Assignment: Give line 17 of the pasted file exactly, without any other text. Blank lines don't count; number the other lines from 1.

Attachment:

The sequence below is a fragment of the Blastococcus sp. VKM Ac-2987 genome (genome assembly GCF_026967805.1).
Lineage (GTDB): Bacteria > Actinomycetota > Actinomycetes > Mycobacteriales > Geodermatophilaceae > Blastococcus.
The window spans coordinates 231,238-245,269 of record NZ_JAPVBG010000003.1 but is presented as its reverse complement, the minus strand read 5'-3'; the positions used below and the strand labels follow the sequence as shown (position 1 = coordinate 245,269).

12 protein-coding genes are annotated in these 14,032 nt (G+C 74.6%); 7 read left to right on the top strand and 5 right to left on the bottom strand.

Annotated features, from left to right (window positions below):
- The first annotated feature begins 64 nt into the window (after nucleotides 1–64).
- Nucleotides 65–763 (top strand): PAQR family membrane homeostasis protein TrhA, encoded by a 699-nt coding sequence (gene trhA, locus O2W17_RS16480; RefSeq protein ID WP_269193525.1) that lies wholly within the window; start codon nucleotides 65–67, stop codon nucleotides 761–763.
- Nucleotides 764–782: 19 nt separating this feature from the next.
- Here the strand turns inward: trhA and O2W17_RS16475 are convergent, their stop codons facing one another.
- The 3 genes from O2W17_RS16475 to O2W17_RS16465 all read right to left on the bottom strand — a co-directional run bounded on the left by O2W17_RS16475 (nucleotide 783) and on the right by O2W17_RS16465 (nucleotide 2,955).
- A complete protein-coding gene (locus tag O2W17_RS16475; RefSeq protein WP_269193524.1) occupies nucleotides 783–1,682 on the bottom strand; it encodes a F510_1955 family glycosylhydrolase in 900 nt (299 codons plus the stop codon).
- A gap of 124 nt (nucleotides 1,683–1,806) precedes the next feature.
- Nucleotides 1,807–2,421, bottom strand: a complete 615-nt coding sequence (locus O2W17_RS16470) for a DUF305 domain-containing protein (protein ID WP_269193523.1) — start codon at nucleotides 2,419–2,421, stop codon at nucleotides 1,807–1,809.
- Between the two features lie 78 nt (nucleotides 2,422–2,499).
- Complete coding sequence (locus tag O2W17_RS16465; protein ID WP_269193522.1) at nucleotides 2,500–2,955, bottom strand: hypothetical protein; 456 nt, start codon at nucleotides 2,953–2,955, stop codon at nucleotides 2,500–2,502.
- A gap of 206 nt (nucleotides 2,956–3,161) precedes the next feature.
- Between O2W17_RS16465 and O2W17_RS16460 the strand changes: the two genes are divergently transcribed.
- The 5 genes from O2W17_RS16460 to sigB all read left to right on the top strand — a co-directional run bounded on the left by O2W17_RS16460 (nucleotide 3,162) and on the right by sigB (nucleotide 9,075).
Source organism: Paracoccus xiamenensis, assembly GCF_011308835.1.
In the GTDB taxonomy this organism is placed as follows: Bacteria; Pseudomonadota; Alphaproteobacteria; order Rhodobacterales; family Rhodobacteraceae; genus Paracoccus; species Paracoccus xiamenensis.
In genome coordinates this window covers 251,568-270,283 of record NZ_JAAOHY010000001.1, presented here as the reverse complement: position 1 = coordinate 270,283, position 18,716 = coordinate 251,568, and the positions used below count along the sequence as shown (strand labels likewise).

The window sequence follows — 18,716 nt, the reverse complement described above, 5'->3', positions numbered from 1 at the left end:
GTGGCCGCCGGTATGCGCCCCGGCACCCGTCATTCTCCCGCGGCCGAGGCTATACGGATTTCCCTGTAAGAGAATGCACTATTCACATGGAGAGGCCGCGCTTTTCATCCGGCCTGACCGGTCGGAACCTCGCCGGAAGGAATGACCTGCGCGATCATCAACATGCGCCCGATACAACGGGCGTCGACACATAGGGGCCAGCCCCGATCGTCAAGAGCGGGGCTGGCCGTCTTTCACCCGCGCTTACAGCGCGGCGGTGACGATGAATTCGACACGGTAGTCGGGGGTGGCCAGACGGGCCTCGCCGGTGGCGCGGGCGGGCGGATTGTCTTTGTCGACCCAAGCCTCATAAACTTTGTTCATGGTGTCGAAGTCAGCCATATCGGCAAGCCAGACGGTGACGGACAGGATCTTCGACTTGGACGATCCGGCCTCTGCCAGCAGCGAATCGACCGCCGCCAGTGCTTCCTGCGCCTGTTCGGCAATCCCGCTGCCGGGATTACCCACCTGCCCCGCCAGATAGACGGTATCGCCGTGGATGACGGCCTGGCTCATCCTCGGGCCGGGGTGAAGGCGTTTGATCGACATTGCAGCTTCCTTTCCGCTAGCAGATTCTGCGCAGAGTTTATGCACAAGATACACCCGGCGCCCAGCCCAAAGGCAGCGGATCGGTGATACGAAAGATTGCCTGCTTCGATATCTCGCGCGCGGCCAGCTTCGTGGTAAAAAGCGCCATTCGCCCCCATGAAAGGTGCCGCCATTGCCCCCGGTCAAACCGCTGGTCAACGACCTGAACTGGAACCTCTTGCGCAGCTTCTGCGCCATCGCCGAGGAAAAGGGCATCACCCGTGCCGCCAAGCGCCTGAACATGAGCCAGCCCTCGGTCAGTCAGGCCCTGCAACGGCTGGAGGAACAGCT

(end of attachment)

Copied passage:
- Between O2W17_RS16465 and O2W17_RS16460 the strand changes: the two genes are divergently transcribed.